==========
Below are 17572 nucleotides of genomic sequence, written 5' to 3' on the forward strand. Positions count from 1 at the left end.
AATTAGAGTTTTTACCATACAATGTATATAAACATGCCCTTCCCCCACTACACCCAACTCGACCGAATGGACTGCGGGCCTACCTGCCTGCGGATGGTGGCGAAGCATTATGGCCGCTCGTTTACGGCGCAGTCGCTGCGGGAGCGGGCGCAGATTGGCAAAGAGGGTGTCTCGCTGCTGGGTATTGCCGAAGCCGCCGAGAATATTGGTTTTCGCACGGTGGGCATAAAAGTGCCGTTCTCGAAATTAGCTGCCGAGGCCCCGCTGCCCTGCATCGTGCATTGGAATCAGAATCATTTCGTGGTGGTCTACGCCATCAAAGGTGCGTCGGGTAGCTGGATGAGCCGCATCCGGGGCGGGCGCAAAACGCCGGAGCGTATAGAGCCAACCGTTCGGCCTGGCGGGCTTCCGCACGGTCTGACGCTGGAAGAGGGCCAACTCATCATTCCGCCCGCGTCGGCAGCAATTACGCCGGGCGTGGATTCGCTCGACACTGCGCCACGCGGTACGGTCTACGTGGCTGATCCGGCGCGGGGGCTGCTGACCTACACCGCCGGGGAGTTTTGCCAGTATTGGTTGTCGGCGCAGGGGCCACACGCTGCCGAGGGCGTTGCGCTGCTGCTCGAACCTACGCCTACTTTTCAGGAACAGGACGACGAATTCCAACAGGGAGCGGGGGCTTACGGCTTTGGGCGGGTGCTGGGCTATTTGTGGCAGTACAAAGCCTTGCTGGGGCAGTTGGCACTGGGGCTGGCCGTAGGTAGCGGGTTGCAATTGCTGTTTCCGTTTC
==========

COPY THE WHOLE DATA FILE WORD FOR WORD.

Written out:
Below are 17572 nucleotides of genomic sequence, written 5' to 3' on the forward strand. Positions count from 1 at the left end.
AATTAGAGTTTTTACCATACAATGTATATAAACATGCCCTTCCCCCACTACACCCAACTCGACCGAATGGACTGCGGGCCTACCTGCCTGCGGATGGTGGCGAAGCATTATGGCCGCTCGTTTACGGCGCAGTCGCTGCGGGAGCGGGCGCAGATTGGCAAAGAGGGTGTCTCGCTGCTGGGTATTGCCGAAGCCGCCGAGAATATTGGTTTTCGCACGGTGGGCATAAAAGTGCCGTTCTCGAAATTAGCTGCCGAGGCCCCGCTGCCCTGCATCGTGCATTGGAATCAGAATCATTTCGTGGTGGTCTACGCCATCAAAGGTGCGTCGGGTAGCTGGATGAGCCGCATCCGGGGCGGGCGCAAAACGCCGGAGCGTATAGAGCCAACCGTTCGGCCTGGCGGGCTTCCGCACGGTCTGACGCTGGAAGAGGGCCAACTCATCATTCCGCCCGCGTCGGCAGCAATTACGCCGGGCGTGGATTCGCTCGACACTGCGCCACGCGGTACGGTCTACGTGGCTGATCCGGCGCGGGGGCTGCTGACCTACACCGCCGGGGAGTTTTGCCAGTATTGGTTGTCGGCGCAGGGGCCACACGCTGCCGAGGGCGTTGCGCTGCTGCTCGAACCTACGCCTACTTTTCAGGAACAGGACGACGAATTCCAACAGGGAGCGGGGGCTTACGGCTTTGGGCGGGTGCTGGGCTATTTGTGGCAGTACAAAGCCTTGCTGGGGCAGTTGGCACTGGGGCTGGCCGTAGGTAGCGGGTTGCAATTGCTGTTTCCGTTTC